Rosenbaum has concertized widely as soloist and chamber music performer in the United States, Europe, Asia, Israel, Brazil, and Russia in such prestigious halls as Tully Hall in New York and the Hermitage in St. Petersburg, Russia. He has collaborated with such artists as Leonard Rose, Paul Katz, Arnold Steinhardt, Robert Mann, Joseph Silverstein, James Buswell, Malcolm Lowe, and the Brentano, Borromeo, and Cleveland String Quartets.  Festival appearances have included Tanglewood, the Rockport Chamber Music Festival, Kfar Blum and Tel Hai (in Israel), Yellow Barn, Kneisel Hall (Blue Hill), Musicorda, Masters de Pontlevoy (France), the Heifetz Institute, the International Keyboard Institute and Festival in New York, the International Music Seminar in Vienna, the Bowdoin International Music Festival, the Festival at Walnut Hill School, the Puerto Rico International Piano Festival, and The Art of the Piano Festival in Cincinnati. Concert appearances have brought him to Chicago, Minneapolis, Tokyo, Beijing, St. Petersburg (Russia), Tel Aviv, Jerusalem, and New York, among others.  In addition to his absorption in the music of the eighteenth and nineteenth centuries (in particular Haydn, Mozart, Beethoven, Schubert, Chopin, and Brahms), Rosenbaum has performed and given premieres of works by many contemporary composers, including John Harbison, John Heiss, Peter Westergaard, Norman Dinerstein, Arlene Zallman, Donald Harris, Daniel Pinkham, Miriam Gideon, Stephen Albert, and many others.  A musician of diverse talents, Rosenbaum is also a composer and has frequently conducted in the Boston area and beyond.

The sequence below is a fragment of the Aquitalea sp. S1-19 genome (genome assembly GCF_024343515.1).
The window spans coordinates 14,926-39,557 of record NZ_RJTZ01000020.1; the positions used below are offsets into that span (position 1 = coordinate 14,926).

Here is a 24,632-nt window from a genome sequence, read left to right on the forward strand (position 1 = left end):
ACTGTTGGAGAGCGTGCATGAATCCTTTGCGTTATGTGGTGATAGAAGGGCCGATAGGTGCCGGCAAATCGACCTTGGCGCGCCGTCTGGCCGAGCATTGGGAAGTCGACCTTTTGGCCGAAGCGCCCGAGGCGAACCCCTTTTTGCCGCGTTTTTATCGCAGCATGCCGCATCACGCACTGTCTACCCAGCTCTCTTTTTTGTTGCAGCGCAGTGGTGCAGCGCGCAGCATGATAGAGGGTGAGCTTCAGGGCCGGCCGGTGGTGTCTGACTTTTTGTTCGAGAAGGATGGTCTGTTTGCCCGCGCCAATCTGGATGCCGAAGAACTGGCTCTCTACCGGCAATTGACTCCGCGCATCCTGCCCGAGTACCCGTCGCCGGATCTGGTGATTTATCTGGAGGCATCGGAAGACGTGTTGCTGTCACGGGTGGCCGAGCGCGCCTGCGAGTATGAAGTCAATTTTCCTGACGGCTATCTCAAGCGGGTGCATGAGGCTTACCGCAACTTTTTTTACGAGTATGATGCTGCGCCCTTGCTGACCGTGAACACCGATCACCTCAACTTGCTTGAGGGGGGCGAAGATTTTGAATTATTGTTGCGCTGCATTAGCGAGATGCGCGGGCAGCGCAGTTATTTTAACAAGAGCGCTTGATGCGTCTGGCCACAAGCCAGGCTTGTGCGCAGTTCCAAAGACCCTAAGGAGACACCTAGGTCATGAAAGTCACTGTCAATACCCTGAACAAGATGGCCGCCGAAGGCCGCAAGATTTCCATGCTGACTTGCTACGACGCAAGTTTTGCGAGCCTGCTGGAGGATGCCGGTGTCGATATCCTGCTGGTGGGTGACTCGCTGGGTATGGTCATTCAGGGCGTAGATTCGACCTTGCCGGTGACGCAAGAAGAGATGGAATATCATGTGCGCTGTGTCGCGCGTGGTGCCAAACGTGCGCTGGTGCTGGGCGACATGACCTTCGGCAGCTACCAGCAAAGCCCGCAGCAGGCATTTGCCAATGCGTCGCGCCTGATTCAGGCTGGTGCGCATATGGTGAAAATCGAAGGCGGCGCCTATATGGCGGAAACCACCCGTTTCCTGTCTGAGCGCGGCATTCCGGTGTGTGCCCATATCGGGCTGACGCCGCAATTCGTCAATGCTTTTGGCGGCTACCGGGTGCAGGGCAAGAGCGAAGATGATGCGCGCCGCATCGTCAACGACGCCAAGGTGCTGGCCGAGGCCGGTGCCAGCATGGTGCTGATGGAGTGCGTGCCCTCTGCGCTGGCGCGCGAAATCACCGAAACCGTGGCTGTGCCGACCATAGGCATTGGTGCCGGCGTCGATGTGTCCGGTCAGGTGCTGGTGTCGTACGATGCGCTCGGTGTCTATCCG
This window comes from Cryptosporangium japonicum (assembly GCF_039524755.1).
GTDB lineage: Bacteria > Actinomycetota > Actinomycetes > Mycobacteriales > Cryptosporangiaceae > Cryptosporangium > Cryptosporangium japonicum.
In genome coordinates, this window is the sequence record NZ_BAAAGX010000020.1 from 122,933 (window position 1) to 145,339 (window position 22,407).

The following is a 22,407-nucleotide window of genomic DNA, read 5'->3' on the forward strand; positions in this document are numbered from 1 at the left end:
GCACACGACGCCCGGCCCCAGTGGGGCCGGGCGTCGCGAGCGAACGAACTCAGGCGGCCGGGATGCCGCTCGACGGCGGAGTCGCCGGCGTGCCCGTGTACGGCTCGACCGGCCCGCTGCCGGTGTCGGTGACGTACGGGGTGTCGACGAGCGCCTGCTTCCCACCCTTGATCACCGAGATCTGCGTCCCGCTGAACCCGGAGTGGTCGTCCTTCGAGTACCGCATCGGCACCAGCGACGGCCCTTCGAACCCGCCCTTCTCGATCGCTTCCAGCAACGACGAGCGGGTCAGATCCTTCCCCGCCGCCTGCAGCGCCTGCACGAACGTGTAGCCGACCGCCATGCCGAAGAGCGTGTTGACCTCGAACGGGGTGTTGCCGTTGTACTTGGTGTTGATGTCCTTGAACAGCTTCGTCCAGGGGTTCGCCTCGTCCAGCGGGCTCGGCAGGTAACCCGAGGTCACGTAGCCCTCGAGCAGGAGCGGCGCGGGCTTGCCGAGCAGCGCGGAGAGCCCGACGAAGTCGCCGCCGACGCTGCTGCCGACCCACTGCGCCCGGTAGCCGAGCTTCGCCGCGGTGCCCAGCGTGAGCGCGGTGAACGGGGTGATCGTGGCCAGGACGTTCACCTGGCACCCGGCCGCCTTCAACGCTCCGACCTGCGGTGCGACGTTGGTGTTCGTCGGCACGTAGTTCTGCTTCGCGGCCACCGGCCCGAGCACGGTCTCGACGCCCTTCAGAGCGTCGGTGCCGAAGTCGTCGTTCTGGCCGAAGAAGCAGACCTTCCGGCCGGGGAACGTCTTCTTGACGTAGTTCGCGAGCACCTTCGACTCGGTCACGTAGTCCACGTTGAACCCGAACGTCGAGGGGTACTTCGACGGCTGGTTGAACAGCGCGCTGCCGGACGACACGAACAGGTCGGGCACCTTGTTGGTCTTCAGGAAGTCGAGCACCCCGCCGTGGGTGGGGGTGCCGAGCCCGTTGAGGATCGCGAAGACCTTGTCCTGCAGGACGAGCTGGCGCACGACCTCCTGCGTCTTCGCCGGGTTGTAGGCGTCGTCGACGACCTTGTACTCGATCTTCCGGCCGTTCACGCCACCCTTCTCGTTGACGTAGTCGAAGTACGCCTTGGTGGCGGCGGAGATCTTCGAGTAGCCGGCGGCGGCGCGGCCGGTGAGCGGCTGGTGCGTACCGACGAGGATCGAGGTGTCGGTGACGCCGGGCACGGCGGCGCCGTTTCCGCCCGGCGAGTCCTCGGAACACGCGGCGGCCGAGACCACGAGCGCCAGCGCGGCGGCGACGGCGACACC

A CD of the last piano pieces of Brahms will be released soon on Bridge Records; three other discs on the same label include a Schubert disc (described as a “powerful and poignant record of human experience”) and two Beethoven recordings, one of which (of the last three sonatas) was named by the American Record Guide as one of the top ten classical recordings of 2005. He has also recorded three discs for the Fleur de Son label — two of Schubert and one of Mozart.